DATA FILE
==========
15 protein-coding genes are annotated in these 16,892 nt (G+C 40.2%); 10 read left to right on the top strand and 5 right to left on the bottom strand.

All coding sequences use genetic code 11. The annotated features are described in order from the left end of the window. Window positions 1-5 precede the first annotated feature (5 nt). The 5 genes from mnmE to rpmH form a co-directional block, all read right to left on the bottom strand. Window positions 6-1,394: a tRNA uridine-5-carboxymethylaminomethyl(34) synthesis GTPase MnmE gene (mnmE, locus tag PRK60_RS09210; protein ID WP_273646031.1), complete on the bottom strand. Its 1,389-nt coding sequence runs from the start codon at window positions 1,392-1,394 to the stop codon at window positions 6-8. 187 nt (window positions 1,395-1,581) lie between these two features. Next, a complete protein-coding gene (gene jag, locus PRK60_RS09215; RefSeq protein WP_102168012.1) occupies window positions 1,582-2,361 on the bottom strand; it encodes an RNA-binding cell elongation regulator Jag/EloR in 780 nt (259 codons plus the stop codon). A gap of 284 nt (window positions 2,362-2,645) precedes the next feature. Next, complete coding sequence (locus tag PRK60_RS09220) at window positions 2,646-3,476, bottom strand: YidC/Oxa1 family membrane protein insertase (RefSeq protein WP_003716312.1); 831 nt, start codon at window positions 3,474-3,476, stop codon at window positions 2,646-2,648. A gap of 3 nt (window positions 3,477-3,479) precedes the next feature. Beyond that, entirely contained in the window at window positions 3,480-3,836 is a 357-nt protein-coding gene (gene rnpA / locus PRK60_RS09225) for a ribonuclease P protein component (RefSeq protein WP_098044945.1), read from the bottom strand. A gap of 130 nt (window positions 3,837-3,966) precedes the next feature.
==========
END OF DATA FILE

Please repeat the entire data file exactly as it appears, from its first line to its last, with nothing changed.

15 protein-coding genes are annotated in these 16,892 nt (G+C 40.2%); 10 read left to right on the top strand and 5 right to left on the bottom strand.

All coding sequences use genetic code 11. The annotated features are described in order from the left end of the window. Window positions 1-5 precede the first annotated feature (5 nt). The 5 genes from mnmE to rpmH form a co-directional block, all read right to left on the bottom strand. Window positions 6-1,394: a tRNA uridine-5-carboxymethylaminomethyl(34) synthesis GTPase MnmE gene (mnmE, locus tag PRK60_RS09210; protein ID WP_273646031.1), complete on the bottom strand. Its 1,389-nt coding sequence runs from the start codon at window positions 1,392-1,394 to the stop codon at window positions 6-8. 187 nt (window positions 1,395-1,581) lie between these two features. Next, a complete protein-coding gene (gene jag, locus PRK60_RS09215; RefSeq protein WP_102168012.1) occupies window positions 1,582-2,361 on the bottom strand; it encodes an RNA-binding cell elongation regulator Jag/EloR in 780 nt (259 codons plus the stop codon). A gap of 284 nt (window positions 2,362-2,645) precedes the next feature. Next, complete coding sequence (locus tag PRK60_RS09220) at window positions 2,646-3,476, bottom strand: YidC/Oxa1 family membrane protein insertase (RefSeq protein WP_003716312.1); 831 nt, start codon at window positions 3,474-3,476, stop codon at window positions 2,646-2,648. A gap of 3 nt (window positions 3,477-3,479) precedes the next feature. Beyond that, entirely contained in the window at window positions 3,480-3,836 is a 357-nt protein-coding gene (gene rnpA / locus PRK60_RS09225) for a ribonuclease P protein component (RefSeq protein WP_098044945.1), read from the bottom strand. A gap of 130 nt (window positions 3,837-3,966) precedes the next feature.